During COPD exacerbation, the baseline inflammatory state becomes worse, and increased pro-inflammatory cytokines such as CRP,TNF-α and IL-6 may be involved in platelet activation.47
Also, COPD exacerbation has a cumulative effect on FEV1. Patients who experienced up to one moderate-to-severe exacerbation yearly had a 37% faster reduction in lung function than those without exacerbation.48 In the present study; a trend of increase MPV with more advancement of airway obstruction was reported (Table 2).
The link between exacerbation frequency (as a possible cause of chronic platelet activation) with either mean platelet volume or PASP was assessed; no statistical significant difference in mean MPV or mPAP with increased number of exacerbation per year, as shown in Figures 6 and 7. Also, when exacerbation frequency was taken into consideration in the logistic regression model, it did not appear as a significant independent predictor of the final outcome assessed; PH. This may be explained by returning of inflammatory parameters that were consistent with an acute exacerbation to baseline values.30
The present work introduces a novel idea about using the MPV as an easy and reusable index to predict PH, severe PH, and PASP in patients with COPD.
Our study limitation was the diagnosis of PH using Trans-thoracic Doppler echocardiography but in real practice the detection of PH was made mostly by echocardiography, and right heart catheterization (the gold standard diagnostic method for PH) is an invasive and expensive procedure.
D’Alto et al49 enrolled 161 patients referred for a suspicion of pulmonary hypertension, which was prospectively evaluated by a Doppler echocardiography performed by dedicated cardiologists within 1 hour of an indicated right heart catheterization. These authors used a Bland & Altman analysis to define accuracy (which was good) and precision (which was acceptable, but for population studies) of Doppler echocardiography prediction of invasively measured pulmonary vascular pressures and flow. They concluded that there were no significant biases between echocardiographic and catheterization measurements of mean pulmonary artery pressure (mPAP) and other measured variables. Thus, the echocardiographic measurements compared to catheterization measurements taken as a gold standard were highly accurate.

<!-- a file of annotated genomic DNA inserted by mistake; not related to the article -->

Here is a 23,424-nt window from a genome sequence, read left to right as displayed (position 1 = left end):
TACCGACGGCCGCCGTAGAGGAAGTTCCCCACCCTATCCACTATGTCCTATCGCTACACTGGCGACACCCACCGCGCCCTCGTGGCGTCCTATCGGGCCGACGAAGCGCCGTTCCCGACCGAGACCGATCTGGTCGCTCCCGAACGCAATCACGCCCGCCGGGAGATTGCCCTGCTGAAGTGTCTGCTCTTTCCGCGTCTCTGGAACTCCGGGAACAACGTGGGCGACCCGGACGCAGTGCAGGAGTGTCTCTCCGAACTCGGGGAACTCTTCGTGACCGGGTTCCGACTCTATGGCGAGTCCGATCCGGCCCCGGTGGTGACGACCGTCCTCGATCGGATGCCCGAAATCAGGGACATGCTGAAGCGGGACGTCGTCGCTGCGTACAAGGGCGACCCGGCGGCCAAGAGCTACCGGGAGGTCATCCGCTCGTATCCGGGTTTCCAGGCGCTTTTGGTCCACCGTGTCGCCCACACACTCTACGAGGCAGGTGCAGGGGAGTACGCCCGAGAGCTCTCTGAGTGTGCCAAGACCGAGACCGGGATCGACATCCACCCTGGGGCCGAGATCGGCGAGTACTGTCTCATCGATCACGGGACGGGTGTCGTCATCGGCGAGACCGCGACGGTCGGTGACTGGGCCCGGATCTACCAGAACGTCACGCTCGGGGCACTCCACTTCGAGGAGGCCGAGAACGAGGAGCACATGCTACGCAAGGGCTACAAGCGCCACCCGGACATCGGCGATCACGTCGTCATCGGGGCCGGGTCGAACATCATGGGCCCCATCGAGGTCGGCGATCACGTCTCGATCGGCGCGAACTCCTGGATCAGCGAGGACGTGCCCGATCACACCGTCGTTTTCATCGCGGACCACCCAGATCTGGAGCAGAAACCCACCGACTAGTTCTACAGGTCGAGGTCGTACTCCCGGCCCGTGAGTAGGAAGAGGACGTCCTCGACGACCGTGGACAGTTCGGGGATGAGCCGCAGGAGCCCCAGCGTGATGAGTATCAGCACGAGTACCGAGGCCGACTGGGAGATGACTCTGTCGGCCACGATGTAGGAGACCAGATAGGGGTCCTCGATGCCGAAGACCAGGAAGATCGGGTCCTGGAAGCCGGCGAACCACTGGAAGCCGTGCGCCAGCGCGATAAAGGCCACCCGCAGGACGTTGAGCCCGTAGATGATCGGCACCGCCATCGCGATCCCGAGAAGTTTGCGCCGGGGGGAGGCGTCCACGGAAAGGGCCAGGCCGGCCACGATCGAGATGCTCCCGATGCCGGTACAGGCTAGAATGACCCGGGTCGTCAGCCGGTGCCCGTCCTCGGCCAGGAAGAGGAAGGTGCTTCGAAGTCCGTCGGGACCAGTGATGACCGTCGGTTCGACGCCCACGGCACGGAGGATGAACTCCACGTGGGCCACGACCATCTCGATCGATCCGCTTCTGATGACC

MPV, a marker of platelet activity, was increased in COPD patients who developed PH and positively correlated with PH severity. If our data are to be confirmed, MPV may be taken in consideration in decision-making and management of COPD patients.
Ethics approval and informed consent
The research was approved from Bani-Swaif and Zagazig University Ethical Committees. Written informed consents were obtained from all participants. This study was conducted in accordance with the Declaration of Helsinki.
MFM, AA, and AA were responsible for study design, patient selection, and data collection. MSA and MG were responsible for performing Echocardiography for all selected patients. AMS was responsible for laboratory investigations. All authors contributed toward data analysis, drafting and revising the paper, gave final approval of the version to be published and agree to be accountable for all aspects of the work.
The authors report no conflicts of interest in this work.